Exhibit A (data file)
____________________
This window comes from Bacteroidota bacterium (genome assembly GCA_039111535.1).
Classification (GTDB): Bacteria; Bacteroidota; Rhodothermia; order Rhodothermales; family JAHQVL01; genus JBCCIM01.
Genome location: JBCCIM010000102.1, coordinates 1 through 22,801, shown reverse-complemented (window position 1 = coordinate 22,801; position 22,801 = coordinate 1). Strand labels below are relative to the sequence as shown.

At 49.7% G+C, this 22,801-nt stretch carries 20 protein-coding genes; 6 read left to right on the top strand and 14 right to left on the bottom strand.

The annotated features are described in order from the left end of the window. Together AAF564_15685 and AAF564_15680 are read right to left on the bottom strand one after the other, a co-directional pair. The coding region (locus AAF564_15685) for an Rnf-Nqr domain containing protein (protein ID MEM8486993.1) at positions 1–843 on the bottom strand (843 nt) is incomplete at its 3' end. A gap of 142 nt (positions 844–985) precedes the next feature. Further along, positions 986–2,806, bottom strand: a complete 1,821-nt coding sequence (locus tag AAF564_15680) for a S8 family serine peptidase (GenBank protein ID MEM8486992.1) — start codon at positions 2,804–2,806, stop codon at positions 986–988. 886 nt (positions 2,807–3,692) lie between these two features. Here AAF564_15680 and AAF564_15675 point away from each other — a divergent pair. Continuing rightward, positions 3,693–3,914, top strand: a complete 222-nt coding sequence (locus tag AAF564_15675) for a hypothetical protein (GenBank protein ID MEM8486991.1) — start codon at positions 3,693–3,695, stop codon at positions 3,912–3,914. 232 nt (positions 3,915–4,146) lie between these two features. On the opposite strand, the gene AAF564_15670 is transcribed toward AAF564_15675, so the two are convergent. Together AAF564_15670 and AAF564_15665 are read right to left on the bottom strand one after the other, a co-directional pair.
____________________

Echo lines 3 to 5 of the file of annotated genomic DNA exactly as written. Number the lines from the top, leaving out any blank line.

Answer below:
Genome location: JBCCIM010000102.1, coordinates 1 through 22,801, shown reverse-complemented (window position 1 = coordinate 22,801; position 22,801 = coordinate 1). Strand labels below are relative to the sequence as shown.

At 49.7% G+C, this 22,801-nt stretch carries 20 protein-coding genes; 6 read left to right on the top strand and 14 right to left on the bottom strand.

The annotated features are described in order from the left end of the window. Together AAF564_15685 and AAF564_15680 are read right to left on the bottom strand one after the other, a co-directional pair. The coding region (locus AAF564_15685) for an Rnf-Nqr domain containing protein (protein ID MEM8486993.1) at positions 1–843 on the bottom strand (843 nt) is incomplete at its 3' end. A gap of 142 nt (positions 844–985) precedes the next feature. Further along, positions 986–2,806, bottom strand: a complete 1,821-nt coding sequence (locus tag AAF564_15680) for a S8 family serine peptidase (GenBank protein ID MEM8486992.1) — start codon at positions 2,804–2,806, stop codon at positions 986–988. 886 nt (positions 2,807–3,692) lie between these two features. Here AAF564_15680 and AAF564_15675 point away from each other — a divergent pair. Continuing rightward, positions 3,693–3,914, top strand: a complete 222-nt coding sequence (locus tag AAF564_15675) for a hypothetical protein (GenBank protein ID MEM8486991.1) — start codon at positions 3,693–3,695, stop codon at positions 3,912–3,914. 232 nt (positions 3,915–4,146) lie between these two features. On the opposite strand, the gene AAF564_15670 is transcribed toward AAF564_15675, so the two are convergent. Together AAF564_15670 and AAF564_15665 are read right to left on the bottom strand one after the other, a co-directional pair.